Duke Energy denied in attempt to raise fixed rates on customers in North Carolina

solar rebates north carolina

Duke Energy had big plans in North Carolina for a $13 billion capital reinvestment plan to modernize the grid and requested a $472 million rate hike to fund it (about 8.5 percent on average). The details of the plan and the increased rates didn’t sound too “modern” to North Carolina regulators who not only denied the request last week but also ordered the utility to refund $60 million in deferred taxes to customers and fined it $70 million for the way it handled coal ash.

Duke also asked to charge utility customers $1.5 billion over five years to close all storage pits holding potentially toxic coal ash. Commissioners said that wouldn’t happen until the utility records the charges in a separate account that the board can scrutinize.

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At $13.8 billion, Duke’s proposal would be one of the single largest capital expenditures by the utility and effectively double its Transmission and Distribution Rate Base – which is a major source of shareholder profits. To put that number in perspective, the cost of Power/Forward is greater than the total state revenue from personal income taxes in 2016. From Vote Solar:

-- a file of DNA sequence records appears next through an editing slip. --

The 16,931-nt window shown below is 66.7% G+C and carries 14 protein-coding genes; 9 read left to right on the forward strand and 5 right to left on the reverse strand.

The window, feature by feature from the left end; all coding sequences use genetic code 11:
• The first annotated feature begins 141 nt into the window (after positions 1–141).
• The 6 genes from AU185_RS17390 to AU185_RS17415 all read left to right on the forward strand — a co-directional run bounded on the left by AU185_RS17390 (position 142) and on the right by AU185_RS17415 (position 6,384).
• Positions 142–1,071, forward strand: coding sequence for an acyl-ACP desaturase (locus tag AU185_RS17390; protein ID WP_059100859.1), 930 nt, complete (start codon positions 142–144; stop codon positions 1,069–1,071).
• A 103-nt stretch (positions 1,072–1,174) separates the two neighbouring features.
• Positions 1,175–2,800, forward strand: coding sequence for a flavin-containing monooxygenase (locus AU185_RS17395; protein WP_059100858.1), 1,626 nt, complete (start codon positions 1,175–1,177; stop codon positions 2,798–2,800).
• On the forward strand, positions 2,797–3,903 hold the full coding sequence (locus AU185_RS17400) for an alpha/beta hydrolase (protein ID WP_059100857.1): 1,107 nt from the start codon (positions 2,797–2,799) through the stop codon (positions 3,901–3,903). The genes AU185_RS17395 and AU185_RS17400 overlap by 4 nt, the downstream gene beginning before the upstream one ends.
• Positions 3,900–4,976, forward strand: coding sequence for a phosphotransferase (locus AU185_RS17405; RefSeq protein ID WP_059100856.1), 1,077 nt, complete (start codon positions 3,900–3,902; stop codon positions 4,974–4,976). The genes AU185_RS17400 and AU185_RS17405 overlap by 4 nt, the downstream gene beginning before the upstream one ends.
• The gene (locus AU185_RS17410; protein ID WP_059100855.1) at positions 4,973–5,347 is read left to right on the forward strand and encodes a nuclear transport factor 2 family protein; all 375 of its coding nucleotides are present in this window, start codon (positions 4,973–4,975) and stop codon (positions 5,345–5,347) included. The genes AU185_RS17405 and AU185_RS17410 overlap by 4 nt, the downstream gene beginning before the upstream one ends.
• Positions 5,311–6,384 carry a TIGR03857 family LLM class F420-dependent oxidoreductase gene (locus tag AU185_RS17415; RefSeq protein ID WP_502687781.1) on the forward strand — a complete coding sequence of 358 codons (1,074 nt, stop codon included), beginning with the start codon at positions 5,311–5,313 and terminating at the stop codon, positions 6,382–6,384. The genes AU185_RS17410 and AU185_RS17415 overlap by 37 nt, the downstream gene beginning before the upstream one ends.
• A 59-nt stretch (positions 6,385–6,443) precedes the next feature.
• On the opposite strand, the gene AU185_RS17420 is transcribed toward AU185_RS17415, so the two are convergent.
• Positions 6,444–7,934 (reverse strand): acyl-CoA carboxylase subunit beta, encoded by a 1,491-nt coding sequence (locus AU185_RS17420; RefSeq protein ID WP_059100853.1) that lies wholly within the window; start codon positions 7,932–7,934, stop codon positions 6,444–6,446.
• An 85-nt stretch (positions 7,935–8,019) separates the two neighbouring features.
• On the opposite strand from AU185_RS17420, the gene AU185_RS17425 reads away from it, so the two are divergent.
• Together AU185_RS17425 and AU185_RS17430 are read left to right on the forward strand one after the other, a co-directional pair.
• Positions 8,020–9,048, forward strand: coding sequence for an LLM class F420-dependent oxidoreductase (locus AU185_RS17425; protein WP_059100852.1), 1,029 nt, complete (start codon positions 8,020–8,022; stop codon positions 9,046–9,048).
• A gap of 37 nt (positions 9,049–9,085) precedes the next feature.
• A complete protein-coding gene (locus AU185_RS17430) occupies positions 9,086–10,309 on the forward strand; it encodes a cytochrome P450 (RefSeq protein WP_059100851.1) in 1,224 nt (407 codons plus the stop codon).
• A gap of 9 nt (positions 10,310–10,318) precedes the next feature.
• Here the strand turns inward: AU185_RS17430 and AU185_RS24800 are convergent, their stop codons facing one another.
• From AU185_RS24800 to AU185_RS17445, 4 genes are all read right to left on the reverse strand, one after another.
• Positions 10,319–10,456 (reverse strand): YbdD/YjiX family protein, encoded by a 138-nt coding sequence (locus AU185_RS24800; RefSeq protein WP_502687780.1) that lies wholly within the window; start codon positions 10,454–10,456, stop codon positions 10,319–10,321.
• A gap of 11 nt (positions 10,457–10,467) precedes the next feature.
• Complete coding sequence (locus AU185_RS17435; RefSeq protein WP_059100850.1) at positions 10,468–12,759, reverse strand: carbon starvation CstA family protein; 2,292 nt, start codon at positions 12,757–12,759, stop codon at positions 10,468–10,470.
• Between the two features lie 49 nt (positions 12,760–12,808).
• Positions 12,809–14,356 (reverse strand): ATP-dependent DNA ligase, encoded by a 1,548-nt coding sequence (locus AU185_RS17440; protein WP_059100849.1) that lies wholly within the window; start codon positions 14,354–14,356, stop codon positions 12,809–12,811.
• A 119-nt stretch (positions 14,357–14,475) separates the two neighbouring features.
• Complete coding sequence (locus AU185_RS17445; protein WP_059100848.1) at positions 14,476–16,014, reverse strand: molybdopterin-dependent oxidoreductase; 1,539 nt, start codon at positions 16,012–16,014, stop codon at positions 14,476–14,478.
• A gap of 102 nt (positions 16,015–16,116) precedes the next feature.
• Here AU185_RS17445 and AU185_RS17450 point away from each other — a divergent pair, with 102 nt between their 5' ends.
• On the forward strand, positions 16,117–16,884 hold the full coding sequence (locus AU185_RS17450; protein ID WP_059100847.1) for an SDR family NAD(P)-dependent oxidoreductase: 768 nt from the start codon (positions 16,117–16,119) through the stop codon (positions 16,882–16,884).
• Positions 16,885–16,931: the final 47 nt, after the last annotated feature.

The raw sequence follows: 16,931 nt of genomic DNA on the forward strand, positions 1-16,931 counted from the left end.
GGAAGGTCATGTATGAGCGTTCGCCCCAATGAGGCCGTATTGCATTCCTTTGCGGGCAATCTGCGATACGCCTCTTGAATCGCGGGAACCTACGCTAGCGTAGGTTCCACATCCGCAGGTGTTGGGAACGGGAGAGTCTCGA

Those rate increases would have come in the form of a fixed charge on customers’ utility bill, which reduces the value proposition of rooftop solar, battery storage, and energy efficiency — critical components of a modern grid. And because high fixed charges render customers powerless to do anything to reduce a major chunk of their bill, they inherently discriminate against low-income and fixed-income customers, whose energy expenditures are a larger proportion of their household budget.

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